After my article Separate Your Data from the Operating System For A More Effective Backup Strategy, subscriber Ron wrote with comments and questions:
I’ve been on the separate Data drive/partition bandwagon for years. However, I’m not sure about the validity of a separate APPS drive.
After restoring windows, what about all of those pesky registry entries that programs make when they are being installed? (And forget to remove completely when they are uninstalled!) I thought that most Windows programs wouldn’t run without those registry entries. The obvious registry entries would be file associations, which are easy enough to recreate. But what about app sub modules?
I haven’t tested the hypothesis. Have you? If yes, could you expand on your experience. What apps (versions) have you tried it with? Which ones worked, which didn’t.
If most apps work "well enough", why bother separating apps and data? I could still see having separate directory trees, ie D:\apps\… and D:\data\… . I could see that separating them would speed up backups, but that could also be handled simply by limiting the backups the the appropriate directory trees mentioned above.
Ron has a good point about the applications storing critical information in the Windows Registry.
Fortunately, the critical information is put in the Windows Registry when the program is installed. Sure, there are some tweaks to it when you change preferences and use the program, but that’s all they are — preferences and changes.
If you restore C: (including the Windows Registry) from a backup, while your application and data files are on another partition/drive, you get the Windows Registry as it was when the backup was made. If that backup version was made when a particular program was installed, then that program should work with those settings that were backed up.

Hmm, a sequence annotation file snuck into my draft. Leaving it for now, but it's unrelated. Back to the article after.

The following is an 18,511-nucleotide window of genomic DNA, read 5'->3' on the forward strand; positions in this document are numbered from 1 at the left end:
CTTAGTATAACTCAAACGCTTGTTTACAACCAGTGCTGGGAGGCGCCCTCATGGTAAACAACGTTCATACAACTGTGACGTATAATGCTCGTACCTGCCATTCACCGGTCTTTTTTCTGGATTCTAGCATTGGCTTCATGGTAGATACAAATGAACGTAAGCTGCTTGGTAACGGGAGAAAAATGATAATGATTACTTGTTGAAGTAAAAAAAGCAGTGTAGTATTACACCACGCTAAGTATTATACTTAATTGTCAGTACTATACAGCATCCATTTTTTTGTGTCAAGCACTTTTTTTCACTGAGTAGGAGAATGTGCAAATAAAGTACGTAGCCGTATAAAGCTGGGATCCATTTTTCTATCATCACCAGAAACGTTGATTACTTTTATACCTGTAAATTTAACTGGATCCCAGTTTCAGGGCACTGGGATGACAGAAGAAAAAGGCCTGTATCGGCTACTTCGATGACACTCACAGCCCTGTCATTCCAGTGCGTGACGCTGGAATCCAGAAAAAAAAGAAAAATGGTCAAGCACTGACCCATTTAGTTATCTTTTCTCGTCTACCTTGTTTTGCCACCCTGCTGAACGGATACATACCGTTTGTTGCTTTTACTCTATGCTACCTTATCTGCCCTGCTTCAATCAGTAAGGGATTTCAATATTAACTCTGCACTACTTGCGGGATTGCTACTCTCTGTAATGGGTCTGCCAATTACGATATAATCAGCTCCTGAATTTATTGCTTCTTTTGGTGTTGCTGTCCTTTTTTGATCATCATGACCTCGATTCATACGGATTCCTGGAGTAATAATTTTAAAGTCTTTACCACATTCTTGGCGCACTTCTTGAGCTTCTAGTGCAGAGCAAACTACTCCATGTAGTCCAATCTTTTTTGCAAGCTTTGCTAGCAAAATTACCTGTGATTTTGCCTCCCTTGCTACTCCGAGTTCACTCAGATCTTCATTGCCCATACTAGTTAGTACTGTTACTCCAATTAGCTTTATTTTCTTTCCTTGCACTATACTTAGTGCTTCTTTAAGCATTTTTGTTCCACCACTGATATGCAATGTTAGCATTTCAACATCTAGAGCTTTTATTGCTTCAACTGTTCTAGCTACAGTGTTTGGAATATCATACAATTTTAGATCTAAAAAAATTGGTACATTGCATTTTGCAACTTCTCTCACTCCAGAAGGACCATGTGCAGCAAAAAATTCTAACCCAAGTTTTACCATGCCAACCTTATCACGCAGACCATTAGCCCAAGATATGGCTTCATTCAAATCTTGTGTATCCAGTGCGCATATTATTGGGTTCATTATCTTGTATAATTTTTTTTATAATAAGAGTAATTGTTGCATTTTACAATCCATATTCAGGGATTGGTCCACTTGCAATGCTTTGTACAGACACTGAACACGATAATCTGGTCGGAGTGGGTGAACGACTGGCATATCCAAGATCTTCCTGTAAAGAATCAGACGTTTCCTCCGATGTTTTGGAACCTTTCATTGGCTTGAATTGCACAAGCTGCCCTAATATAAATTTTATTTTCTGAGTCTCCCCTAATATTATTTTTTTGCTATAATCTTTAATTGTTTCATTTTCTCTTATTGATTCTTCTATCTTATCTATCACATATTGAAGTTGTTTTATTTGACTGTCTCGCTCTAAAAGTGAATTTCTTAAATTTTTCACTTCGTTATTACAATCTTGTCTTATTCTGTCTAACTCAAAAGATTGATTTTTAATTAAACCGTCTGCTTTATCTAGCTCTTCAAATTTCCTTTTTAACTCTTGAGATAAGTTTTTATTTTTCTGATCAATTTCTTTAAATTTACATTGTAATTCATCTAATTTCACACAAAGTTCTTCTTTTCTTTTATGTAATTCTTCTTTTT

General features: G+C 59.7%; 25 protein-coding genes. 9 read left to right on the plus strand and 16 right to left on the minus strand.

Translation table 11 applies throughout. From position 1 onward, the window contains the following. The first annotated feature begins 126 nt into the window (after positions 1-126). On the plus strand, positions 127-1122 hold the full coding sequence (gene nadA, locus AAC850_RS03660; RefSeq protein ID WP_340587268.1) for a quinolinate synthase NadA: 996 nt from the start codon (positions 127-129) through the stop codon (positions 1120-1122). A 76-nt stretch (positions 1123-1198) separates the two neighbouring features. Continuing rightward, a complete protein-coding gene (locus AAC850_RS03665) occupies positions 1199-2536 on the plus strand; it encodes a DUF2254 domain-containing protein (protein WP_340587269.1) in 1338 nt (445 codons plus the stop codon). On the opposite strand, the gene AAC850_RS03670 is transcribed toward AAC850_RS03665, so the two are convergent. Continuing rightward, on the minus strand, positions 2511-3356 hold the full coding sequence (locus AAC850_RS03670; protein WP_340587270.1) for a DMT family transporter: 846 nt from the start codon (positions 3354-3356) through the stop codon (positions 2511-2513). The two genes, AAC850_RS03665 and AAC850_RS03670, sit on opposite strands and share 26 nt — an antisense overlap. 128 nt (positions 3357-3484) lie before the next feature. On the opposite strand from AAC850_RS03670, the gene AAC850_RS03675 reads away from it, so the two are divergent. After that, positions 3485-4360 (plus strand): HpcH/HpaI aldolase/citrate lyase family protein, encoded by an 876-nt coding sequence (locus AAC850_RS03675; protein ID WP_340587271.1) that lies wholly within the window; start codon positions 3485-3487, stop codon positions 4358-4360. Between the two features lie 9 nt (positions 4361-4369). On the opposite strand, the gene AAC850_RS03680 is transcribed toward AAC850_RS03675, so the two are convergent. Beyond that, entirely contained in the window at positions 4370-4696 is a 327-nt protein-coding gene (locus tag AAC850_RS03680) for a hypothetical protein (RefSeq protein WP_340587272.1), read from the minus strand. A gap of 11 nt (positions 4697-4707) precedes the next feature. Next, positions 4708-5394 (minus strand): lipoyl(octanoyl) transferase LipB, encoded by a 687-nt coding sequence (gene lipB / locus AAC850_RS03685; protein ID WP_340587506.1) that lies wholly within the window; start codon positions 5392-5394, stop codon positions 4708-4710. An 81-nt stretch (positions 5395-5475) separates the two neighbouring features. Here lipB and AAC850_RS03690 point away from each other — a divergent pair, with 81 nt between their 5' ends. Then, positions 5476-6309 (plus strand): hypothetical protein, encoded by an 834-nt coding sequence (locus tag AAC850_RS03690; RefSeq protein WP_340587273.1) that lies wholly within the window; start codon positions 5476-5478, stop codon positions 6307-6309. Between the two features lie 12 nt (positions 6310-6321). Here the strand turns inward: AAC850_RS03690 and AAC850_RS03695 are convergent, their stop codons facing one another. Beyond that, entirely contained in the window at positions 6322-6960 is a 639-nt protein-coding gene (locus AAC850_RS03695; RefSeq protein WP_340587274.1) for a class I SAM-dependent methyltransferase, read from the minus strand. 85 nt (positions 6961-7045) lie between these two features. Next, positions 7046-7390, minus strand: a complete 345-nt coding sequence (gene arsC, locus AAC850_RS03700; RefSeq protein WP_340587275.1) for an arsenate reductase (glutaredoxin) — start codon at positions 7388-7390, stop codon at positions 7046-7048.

The big advantage to storing applications (Ron referred to APPS) on a separate drive or partition is size — size of the backup.
When you’re making routine backups, there’s no need to back up all your programs over and over. The same thing applies to C:.
You probably install a lot of programs. Rather than having to back up all the programs every time you back up C:, you can back up little more than Windows. Some programs, though, insist on being installed on C:. Some others insist on storing at least some of their program files on C:.
Of course, if you have a separate applications drive, you’ll need to back it up, too. But, it won’t have many changes, either.
I would expect you to make routine backups of C: drive and of your data drive. Occasionally, perhaps only when you add programs, you would back up your applications drive.
If I was going to limit to two drives, I would separate C: for Windows and the programs that simply would not install to anything but C:, and then put the applications and data on a separate drive/partition.